// Stuff to be added later
// console.log(req.file)
try {
  const newFile = await File.create({
    name: req.file.filename,
    status: "success",
    message: "File created successfully!!",
} catch (error) {

Updated app.js File


Know if you upload a file and hit submit again, the name of the file will be saved in your cloud database. To see that, you can go to your cluster at the MongoDB site, and in the collections, you should see something like the image below:


Note that, the name of the file in the database should match the filename in your disk storage and this is how we can upload a file using Multer as a middleware in a node.js application.

View these files on your front-end

The next part of this tutorial is to view these uploaded files on the front-end of your project. To do this, we have to create another API endpoint to get all the files.

Write the following code in your app.js file:

app.get("/api/getFiles", async (req, res) => {
  try {
    const files = await File.find();
      status: "success",
  } catch (error) {
      status: "Fail",

Now, all we have to do is make an API call on this endpoint. I prefer using Axios to do this. After getting the results, we can show these files on our page using some basic HTML code and CSS.

Include this script at the end of your HTML code before closing the <html> tag.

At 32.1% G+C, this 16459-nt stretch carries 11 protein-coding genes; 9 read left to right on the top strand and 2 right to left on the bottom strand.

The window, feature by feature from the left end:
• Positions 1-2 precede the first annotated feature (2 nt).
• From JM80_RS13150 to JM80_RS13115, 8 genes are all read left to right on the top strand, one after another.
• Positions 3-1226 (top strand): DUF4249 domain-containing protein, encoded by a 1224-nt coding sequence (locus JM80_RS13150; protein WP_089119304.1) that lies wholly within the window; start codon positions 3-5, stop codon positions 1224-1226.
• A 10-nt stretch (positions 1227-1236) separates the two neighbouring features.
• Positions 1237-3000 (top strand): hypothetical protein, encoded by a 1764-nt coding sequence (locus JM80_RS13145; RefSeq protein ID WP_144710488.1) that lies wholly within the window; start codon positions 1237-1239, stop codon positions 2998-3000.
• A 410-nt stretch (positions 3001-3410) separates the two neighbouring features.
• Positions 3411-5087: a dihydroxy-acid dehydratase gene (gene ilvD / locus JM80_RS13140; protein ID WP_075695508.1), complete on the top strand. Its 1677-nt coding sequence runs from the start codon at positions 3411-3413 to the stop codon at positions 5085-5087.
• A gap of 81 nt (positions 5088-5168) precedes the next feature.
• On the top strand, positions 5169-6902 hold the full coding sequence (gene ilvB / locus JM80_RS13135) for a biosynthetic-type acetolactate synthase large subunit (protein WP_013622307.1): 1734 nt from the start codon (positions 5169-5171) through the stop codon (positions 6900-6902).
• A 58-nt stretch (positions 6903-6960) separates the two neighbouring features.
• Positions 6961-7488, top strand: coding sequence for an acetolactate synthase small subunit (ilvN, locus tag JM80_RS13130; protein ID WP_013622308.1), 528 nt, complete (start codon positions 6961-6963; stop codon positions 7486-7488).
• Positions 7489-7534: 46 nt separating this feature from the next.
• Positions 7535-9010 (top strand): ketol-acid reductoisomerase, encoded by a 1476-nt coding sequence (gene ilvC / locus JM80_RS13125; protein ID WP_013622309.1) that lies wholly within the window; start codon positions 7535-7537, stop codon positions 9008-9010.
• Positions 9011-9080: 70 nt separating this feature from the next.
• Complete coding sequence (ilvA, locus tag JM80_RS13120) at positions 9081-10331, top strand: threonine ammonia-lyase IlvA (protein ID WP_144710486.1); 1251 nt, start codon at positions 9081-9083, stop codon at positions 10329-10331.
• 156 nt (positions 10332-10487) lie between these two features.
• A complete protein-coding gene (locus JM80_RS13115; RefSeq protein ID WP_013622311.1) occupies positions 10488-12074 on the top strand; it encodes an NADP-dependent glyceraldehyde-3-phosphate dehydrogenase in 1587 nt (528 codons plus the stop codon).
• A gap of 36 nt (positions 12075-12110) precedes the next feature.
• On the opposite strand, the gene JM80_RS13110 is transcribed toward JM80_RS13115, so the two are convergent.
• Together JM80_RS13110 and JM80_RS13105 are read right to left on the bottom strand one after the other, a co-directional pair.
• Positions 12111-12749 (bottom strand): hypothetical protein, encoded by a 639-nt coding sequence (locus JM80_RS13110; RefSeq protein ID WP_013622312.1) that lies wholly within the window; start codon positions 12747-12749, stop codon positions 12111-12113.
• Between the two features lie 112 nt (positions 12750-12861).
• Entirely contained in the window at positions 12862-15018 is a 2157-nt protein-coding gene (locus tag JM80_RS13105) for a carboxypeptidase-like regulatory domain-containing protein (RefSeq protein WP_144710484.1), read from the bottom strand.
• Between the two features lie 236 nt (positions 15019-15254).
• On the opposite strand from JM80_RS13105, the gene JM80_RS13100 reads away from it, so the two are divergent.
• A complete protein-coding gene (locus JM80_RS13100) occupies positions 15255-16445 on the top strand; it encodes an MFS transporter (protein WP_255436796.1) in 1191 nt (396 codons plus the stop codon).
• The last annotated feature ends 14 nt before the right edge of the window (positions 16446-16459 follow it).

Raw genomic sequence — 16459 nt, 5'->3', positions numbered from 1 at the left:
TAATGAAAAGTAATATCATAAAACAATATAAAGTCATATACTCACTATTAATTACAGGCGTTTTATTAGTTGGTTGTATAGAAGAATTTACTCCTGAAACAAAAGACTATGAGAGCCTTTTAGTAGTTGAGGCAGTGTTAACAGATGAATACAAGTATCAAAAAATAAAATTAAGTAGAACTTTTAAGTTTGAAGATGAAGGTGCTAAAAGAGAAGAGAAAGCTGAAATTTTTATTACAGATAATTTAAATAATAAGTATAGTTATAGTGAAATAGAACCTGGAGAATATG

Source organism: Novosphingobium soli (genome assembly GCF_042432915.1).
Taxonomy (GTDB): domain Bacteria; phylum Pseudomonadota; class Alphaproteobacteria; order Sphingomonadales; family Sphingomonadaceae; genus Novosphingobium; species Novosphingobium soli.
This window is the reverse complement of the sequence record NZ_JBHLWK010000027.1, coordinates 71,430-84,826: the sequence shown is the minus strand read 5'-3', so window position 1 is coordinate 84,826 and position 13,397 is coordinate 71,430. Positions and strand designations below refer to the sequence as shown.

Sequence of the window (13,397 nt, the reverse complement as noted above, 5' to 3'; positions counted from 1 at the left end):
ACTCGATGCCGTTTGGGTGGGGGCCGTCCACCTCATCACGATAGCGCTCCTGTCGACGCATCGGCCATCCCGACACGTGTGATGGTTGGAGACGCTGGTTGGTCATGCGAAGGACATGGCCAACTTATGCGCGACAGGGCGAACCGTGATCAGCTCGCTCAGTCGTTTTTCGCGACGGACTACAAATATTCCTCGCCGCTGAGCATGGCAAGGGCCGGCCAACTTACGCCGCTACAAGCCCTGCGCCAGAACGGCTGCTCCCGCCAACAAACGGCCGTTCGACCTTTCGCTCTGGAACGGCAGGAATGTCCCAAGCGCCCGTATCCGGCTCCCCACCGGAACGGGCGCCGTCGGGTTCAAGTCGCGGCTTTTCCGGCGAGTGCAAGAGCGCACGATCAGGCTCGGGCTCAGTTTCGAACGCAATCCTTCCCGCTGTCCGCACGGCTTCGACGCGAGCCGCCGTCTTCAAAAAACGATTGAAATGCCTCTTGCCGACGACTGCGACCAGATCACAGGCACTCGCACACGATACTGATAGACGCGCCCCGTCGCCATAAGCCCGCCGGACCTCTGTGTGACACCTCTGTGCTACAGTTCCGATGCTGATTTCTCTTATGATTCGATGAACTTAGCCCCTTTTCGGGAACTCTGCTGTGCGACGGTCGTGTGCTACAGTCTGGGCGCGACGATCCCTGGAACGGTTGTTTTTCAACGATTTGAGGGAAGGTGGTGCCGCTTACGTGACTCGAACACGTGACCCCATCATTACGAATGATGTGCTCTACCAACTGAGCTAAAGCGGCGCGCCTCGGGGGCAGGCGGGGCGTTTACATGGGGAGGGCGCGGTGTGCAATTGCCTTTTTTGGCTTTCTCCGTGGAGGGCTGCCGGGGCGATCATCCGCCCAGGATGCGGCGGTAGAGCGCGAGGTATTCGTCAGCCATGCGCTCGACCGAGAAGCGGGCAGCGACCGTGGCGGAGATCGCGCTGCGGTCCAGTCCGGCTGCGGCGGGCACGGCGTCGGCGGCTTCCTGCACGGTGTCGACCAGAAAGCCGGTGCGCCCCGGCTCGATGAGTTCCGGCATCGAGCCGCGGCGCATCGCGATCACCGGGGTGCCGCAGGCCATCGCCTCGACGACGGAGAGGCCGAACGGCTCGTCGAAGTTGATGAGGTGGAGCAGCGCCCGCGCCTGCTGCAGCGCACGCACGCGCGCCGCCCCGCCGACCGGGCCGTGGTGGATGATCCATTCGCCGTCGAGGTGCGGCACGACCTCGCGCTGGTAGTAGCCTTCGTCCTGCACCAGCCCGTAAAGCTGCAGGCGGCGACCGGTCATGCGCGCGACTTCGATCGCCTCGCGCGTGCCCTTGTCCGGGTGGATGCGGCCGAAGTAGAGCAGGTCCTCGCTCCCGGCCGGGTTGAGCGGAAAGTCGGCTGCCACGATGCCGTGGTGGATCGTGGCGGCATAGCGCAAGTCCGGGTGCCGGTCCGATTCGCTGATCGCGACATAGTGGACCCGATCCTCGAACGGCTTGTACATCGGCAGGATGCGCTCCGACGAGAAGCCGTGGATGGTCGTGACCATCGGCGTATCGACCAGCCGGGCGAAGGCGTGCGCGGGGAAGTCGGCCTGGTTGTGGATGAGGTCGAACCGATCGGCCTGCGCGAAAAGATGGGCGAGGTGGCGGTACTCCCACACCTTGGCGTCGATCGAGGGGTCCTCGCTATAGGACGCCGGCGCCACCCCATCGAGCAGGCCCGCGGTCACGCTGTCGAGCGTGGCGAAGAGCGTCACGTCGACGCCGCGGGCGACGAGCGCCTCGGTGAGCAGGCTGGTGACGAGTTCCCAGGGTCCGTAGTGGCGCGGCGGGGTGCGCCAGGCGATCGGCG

<script src="https://unpkg.com/axios/dist/axios.min.js"></script>

I’ll include the JavaScript code after the HTML but you can create a new JavaScript file and then place it in the public directory the same as your CSS file.

  const parentDiv = document.querySelector(".admin");
  window.addEventListener("load", async () => {
    try {
      let result = await axios({
        method: "GET",
        url: "/api/getFiles",
      let files = result.data.files;

      files.forEach((file) => {
        markup = `
              <div class="files__entity">
                <i class="files__icon fa fa-file-text" aria-hidden="true"></i>
                <span class="files__date">Date created:- ${file.createdAt}</span>
                <a href="${file.name}" class="files__link"><i class="fa fa-eye tests__icon" aria-hidden="true"></i></a>
        parentDiv.insertAdjacentHTML("beforeend", markup);
    } catch (error) {

With this code, we are calling the API endpoint that we created and with the data we receive, we are making entities for each different file. We also made a link in those entities and set its value to the name of the file stored in the database. This way, when we click that link, our uploaded file will open in our browser.

CSS Styles

*::after {
  margin: 0;
  padding: 0;
  box-sizing: inherit;

html {
  font-size: 62.5%;
  scroll-behavior: smooth;

.admin {
  margin-left: 50%;
  margin-top: 7rem;
  transform: translateX(-30%);

.admin__input {
  border: none;
  background-color: #41398e;
  padding: 1rem 1.8rem;
  color: #e2e0e0;
  border-radius: 10rem;
  margin-right: 2.5rem;

.admin__submit {
  border: none;
  background-color: #603556;
  padding: 1rem 1.8rem;
  color: #e2e0e0;
  border-radius: 10rem;
  cursor: pointer;

.admin__submit:focus {
  outline: none;

.files__entity {
  background-color: lightgray;
  display: inline-block;
  padding: 5px 10px;
  text-align: center;
  margin-top: 20px;
  font-size: 14px;


Congratulations. You’ve uploaded files using Multer and viewed them on the front-end. There are also lots of things that we can do with Multer, therefore I suggest you to check out its documentation here.

If you want to upload images, resize them according to your needs, in order to save space on the server. We would have to store the images in the buffer storage before storing them in disk storage.

Happy Coding!